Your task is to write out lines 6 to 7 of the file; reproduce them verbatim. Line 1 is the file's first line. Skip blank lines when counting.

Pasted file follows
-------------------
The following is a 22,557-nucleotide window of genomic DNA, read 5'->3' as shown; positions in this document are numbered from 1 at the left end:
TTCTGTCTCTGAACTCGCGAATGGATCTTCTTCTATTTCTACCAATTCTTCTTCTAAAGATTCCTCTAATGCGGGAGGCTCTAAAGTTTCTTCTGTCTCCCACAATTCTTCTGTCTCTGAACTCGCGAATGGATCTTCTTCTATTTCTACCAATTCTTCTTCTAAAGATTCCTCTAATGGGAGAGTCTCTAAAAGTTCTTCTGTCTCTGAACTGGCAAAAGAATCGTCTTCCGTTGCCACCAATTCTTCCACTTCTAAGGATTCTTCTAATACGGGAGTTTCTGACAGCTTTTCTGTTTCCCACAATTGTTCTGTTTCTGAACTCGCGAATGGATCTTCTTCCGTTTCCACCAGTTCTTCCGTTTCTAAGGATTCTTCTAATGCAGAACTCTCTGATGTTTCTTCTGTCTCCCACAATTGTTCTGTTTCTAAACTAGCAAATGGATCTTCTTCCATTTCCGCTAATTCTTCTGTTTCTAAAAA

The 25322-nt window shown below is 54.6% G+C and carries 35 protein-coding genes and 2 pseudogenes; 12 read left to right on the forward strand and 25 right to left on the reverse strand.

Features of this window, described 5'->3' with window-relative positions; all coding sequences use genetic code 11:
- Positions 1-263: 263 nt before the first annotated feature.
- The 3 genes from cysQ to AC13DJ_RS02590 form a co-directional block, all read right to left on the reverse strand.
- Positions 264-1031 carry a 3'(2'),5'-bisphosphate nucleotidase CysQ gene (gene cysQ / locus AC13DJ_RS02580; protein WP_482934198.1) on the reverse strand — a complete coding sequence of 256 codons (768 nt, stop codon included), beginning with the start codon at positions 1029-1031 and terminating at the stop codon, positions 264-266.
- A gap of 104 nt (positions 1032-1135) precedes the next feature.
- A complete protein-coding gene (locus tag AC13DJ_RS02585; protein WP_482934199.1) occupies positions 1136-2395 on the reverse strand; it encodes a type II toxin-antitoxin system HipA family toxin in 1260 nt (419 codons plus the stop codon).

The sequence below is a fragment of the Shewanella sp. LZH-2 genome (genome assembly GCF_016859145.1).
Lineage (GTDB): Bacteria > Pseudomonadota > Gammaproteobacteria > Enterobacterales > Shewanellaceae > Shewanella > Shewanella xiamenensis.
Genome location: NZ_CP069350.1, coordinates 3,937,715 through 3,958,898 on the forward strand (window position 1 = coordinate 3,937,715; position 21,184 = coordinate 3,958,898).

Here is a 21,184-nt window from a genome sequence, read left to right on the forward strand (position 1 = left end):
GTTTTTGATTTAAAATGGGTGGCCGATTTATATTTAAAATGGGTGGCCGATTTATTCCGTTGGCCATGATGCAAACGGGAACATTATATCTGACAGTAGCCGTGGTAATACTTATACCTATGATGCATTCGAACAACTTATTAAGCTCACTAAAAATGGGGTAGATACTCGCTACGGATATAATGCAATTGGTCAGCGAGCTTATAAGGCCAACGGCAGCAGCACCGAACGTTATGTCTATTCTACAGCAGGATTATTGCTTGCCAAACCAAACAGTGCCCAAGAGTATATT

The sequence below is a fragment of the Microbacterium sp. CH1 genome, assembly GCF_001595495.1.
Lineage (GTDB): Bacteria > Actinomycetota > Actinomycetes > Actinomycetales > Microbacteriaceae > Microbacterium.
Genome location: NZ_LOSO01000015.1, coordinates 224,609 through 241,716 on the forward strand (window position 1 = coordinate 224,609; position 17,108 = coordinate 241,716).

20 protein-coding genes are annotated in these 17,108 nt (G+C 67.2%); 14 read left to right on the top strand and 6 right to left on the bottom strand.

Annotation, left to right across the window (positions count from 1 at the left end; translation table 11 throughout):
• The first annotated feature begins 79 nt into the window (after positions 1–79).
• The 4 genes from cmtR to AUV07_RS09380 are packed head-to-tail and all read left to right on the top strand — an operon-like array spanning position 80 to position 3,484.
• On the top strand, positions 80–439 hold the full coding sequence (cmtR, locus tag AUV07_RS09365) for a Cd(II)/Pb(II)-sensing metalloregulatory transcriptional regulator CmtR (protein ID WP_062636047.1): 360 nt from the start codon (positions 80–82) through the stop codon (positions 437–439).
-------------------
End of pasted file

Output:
- The 3 genes from cysQ to AC13DJ_RS02590 form a co-directional block, all read right to left on the reverse strand.
- Positions 264-1031 carry a 3'(2'),5'-bisphosphate nucleotidase CysQ gene (gene cysQ / locus AC13DJ_RS02580; protein WP_482934198.1) on the reverse strand — a complete coding sequence of 256 codons (768 nt, stop codon included), beginning with the start codon at positions 1029-1031 and terminating at the stop codon, positions 264-266.